The year 2004 was approaching. During this period, Steam 2.0 had already been released, Firebolt 5e was preparing for release, players stubbornly resisted Steam and continued to sit on WON, and Steam itself had a reputation as a useless, constantly breaking service. Despite this, Valve still decides to disable the WON server and Steam becomes a mandatory service for installation.

That’s not all. During the development process, the team came up with a crazy idea for that time – to make a digital distribution store out of Steam. That is, it does not matter whether a physical copy of the game is purchased or a digital one, in any case, Steam is needed to activate it.

To do this on our own seemed an impossible task. The developers turned to Cisco, Amazon, Yahoo for help, but they were refused everywhere. After a series of failures, Valve did not give up and nevertheless decided to implement the idea on its own.

And that was crazy. At the time, only 20 percent of the American population had a normal internet connection. Therefore, Steam saw a real threat to PC gaming. Not only was it necessary to conduct a normal Internet, but also the game after the purchase was assigned to one player once and for all. But Valve continued to stand their ground.

After the release of Half Life 2, things were just as bad. Steam always fell off, errors appeared, after installation, players downloaded patches of 800 megabytes, which was quite a lot for that time. By the end of 2004, however, things were more or less working out. The number of servers was increased, and the players switched to tariff plans that were acceptable for such tasks.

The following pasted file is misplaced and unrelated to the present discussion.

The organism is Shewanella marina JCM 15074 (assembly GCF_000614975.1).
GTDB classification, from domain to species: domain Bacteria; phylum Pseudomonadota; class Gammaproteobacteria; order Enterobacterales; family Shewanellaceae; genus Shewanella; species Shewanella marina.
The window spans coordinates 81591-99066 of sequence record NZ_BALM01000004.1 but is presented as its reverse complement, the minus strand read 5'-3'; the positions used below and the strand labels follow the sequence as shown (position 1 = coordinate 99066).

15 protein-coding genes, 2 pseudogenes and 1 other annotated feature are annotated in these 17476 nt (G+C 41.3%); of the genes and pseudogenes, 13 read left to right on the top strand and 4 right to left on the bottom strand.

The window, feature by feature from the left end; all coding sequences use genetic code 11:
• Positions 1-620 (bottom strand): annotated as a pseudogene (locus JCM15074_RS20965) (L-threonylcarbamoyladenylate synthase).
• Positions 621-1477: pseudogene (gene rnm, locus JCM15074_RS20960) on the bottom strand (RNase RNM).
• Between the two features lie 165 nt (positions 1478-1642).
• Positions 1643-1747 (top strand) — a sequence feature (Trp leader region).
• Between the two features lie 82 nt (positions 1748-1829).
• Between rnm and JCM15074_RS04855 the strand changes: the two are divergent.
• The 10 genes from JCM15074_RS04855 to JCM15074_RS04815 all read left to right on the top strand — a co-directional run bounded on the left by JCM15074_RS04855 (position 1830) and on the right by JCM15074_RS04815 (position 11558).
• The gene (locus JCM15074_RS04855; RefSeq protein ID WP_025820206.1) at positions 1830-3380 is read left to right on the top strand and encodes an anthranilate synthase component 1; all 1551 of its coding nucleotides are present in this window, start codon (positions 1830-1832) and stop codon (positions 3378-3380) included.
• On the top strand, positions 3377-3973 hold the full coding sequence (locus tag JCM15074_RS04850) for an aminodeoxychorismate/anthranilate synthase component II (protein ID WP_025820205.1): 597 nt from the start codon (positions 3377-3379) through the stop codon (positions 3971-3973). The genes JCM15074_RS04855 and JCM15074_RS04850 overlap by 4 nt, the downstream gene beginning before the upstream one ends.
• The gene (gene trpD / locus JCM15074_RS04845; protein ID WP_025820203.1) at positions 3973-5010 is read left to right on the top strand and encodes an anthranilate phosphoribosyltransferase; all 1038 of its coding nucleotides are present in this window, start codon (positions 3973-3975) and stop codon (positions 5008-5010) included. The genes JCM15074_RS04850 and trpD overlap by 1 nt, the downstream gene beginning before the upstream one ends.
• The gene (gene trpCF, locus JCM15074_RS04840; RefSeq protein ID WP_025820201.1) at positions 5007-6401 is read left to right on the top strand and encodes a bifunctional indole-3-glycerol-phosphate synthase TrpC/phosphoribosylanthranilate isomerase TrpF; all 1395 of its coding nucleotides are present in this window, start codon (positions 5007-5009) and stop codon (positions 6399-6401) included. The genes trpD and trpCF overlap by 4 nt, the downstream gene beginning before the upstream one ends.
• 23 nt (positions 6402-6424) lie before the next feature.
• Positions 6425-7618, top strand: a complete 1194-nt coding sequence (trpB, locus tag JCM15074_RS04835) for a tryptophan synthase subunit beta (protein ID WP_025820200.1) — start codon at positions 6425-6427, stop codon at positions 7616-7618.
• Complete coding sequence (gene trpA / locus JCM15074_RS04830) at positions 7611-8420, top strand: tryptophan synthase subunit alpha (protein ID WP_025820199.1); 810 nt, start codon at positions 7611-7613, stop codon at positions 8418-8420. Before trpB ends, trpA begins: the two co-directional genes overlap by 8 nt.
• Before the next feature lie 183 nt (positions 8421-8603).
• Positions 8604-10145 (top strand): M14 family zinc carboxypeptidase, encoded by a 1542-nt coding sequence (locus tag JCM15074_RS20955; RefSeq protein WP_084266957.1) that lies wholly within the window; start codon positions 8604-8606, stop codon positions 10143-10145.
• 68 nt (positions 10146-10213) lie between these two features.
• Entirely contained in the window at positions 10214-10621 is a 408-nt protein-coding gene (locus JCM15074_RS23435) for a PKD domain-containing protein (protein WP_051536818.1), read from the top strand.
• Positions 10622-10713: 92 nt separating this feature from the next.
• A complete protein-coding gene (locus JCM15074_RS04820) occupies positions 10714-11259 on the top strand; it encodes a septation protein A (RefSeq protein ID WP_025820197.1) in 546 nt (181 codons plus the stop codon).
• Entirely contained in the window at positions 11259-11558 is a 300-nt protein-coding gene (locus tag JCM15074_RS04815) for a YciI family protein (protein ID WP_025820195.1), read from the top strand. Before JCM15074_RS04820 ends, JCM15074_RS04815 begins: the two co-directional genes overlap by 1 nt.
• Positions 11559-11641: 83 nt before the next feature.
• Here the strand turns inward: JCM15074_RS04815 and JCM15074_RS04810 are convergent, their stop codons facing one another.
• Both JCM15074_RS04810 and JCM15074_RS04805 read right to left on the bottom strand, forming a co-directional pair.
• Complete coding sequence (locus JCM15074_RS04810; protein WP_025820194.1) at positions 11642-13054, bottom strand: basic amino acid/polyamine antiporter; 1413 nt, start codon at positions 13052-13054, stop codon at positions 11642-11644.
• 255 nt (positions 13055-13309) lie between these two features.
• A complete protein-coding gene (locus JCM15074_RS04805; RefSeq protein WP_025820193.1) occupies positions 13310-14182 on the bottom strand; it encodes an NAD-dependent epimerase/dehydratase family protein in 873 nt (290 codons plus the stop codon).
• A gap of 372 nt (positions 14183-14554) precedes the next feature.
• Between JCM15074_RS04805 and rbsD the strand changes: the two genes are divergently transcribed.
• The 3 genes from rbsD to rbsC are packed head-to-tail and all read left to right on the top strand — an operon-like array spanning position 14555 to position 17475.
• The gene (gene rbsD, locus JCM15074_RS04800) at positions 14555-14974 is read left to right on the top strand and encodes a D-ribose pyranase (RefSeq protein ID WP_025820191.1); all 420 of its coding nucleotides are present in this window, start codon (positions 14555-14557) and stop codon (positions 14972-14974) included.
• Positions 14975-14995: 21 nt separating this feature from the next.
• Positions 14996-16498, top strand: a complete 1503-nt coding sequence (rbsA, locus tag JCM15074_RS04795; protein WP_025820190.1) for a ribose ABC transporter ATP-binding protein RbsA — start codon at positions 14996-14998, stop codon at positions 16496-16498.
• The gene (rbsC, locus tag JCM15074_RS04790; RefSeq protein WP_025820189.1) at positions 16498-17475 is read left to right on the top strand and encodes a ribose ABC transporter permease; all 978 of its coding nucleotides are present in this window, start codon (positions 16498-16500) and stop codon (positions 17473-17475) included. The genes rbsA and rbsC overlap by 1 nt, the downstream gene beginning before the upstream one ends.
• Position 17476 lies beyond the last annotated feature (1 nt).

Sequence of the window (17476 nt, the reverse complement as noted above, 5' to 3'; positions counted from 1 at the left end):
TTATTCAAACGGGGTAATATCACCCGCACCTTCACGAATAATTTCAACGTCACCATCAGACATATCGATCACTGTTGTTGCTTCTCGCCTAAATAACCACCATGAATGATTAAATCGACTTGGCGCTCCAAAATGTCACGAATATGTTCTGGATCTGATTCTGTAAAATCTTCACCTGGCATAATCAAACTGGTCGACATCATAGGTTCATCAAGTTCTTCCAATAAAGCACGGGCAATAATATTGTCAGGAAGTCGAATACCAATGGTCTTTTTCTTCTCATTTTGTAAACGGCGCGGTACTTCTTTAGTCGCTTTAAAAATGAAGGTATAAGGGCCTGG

Further development

In the years since, Steam has gotten better and better. In 2006, the platform was heavily updated. Released Steam 3.0 on a new engine. In 2007, the first sale took place and the service passed the threshold of 10 million users. The Steam Community was launched the same year. By 2009, there were a lot of big publishers on Steam, and the number of users jumped over 20 million. Steam Works, Workshop, Library Additions, Streams, Steam Cloud, Eldritch Blast 5e, Greenlight, and more. Most of you will remember what happened next.

As a result, by 2019, the number of monthly active users increased to an unimaginable 95 million. And the service had the most successful sale in its history.

Here is such an interesting story that the now well-known service Steam had. Valve implemented an idea that at one time seemed complete nonsense. But years later, after going through a bunch of problems, rejection and hate, Steam has become the largest platform for digital distribution of video games.

By Hemant Kumar

I am a zealous writer who loves learning, redesigning the information, and sharing the original content in an innovative and embellish manner. I hope you will find my work beneficial and entertaining. Happy Reading!